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Minerva Medica 2008 December;99(6):605-17


language: English

Hereditary hemochromatosis

Fix O. K., Kowdley K. V.

1 Division of Gastroenterology University of California, San Francisco, CA, USA 2 Center for Liver Disease, Digestive Disease Institute, Virginia Mason Medical Center Seattle, WA, USA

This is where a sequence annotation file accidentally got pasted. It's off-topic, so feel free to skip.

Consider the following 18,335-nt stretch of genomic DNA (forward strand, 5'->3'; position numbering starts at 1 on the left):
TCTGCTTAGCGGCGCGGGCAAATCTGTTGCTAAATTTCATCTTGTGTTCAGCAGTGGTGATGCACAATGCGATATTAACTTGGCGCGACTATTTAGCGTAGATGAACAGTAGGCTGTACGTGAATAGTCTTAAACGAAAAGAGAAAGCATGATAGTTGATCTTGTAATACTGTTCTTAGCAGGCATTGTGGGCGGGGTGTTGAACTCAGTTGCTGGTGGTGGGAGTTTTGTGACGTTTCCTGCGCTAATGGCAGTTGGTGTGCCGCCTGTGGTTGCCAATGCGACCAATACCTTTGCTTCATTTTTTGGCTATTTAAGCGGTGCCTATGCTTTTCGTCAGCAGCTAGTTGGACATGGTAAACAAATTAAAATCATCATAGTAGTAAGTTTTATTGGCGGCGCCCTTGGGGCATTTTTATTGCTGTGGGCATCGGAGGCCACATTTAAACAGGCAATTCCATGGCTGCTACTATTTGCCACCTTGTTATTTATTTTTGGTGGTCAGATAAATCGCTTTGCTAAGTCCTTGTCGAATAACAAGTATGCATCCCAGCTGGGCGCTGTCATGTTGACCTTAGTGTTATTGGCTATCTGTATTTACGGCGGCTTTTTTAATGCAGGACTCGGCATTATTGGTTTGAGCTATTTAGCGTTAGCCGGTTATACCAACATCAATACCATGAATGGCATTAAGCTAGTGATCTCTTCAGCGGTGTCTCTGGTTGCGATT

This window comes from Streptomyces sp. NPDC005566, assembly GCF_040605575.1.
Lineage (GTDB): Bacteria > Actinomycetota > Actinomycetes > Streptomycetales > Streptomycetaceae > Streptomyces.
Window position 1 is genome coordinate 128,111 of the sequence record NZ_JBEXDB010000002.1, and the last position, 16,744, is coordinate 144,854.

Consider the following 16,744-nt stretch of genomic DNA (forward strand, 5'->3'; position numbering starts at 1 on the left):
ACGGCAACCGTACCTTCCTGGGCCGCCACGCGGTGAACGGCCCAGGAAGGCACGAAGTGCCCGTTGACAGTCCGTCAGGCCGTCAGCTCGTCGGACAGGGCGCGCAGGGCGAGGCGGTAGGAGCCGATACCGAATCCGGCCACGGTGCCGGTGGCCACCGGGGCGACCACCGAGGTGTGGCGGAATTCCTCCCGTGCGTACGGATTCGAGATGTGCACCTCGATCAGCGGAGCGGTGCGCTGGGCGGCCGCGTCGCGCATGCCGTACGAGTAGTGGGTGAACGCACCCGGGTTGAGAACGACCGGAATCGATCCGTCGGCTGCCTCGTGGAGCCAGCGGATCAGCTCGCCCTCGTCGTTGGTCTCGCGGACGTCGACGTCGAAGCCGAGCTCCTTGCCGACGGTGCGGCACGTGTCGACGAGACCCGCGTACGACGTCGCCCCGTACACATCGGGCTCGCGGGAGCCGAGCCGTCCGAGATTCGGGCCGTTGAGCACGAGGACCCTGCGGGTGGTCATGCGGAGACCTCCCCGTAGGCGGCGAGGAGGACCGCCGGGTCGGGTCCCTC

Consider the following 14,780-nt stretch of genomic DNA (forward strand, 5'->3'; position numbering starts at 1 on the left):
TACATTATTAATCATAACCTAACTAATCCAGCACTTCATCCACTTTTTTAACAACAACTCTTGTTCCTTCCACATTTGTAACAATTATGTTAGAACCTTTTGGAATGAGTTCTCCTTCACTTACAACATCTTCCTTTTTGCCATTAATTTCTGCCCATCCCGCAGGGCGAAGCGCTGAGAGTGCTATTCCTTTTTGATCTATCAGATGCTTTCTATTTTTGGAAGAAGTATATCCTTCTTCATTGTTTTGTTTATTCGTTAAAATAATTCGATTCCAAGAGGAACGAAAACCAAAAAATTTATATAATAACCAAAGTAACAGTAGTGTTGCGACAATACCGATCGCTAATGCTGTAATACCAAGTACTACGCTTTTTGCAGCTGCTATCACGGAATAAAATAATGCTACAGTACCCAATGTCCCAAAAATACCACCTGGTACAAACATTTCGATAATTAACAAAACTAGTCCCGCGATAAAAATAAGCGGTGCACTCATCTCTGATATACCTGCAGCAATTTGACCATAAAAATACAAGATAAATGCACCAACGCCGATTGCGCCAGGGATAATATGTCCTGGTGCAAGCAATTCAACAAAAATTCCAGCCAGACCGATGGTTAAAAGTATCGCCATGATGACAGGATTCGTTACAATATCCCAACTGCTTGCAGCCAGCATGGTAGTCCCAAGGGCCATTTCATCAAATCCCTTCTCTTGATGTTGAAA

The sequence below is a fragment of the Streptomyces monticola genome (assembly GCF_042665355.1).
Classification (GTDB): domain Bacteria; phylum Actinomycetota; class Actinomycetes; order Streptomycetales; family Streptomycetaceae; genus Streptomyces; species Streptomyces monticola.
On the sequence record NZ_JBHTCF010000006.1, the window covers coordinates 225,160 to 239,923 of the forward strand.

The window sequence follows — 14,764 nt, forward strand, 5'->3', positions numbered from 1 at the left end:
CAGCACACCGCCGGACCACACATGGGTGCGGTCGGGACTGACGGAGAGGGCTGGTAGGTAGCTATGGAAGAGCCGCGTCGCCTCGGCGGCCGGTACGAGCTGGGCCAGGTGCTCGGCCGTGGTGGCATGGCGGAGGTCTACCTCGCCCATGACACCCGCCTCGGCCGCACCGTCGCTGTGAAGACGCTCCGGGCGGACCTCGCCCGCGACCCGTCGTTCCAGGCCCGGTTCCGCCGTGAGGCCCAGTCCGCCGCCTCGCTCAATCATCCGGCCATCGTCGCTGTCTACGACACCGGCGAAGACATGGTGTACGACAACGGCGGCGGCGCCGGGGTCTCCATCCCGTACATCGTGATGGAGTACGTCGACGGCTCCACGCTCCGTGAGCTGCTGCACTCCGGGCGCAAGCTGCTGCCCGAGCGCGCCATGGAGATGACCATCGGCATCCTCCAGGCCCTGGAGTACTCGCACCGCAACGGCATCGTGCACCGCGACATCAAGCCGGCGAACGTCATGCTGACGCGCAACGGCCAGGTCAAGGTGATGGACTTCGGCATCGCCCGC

Hereditary hemochromatosis (HH) refers to several inherited disorders of iron metabolism leading to tissue iron overload. Classical HH is associated with mutations in HFE (C282Y homozygotes or C282Y/H63D compound heterozygotes) and is almost exclusively found in populations of northern European descent. Non-HFE associated HH is caused by mutations in other recently identified genes involved in iron metabolism. Hepcidin is an iron regulatory hormone that inhibits ferroportin-mediated iron export from enterocytes and macrophages. Defective hepcidin gene expression or function may underlie most forms of HH. Target organs and tissues affected by HH include the liver, heart, pancreas, joints, and skin, with cirrhosis and diabetes mellitus representing late signs of disease in patients with markedly elevated liver iron concentration. Compound heterozygotes have milder disease than C282Y homozygotes and clinical signs of HH in these patients are usually associated with other factors such as alcoholism and the dysmetabolic syndrome. The most frequent causes of death in HH are liver cancer, cirrhosis, cardiomyopathy, and diabetes, but patients who undergo successful iron depletion before the development of cirrhosis or diabetes can have normal survival. Classical HH is characterized by incomplete penetrance and variable expressivity, and women are less affected than men by iron overload and iron overload-related disease. The diagnosis of HH is established by genetic testing in patients with elevated transferrin saturation values. Patients with an established diagnosis of HH and iron overload should be treated with phlebotomy to achieve body iron depletion followed by maintenance phlebotomy. Population screening for HH is controversial principally because of incomplete penetrance, but screening of selected, high risk populations and first-degree relatives of affected probands may be cost effective.

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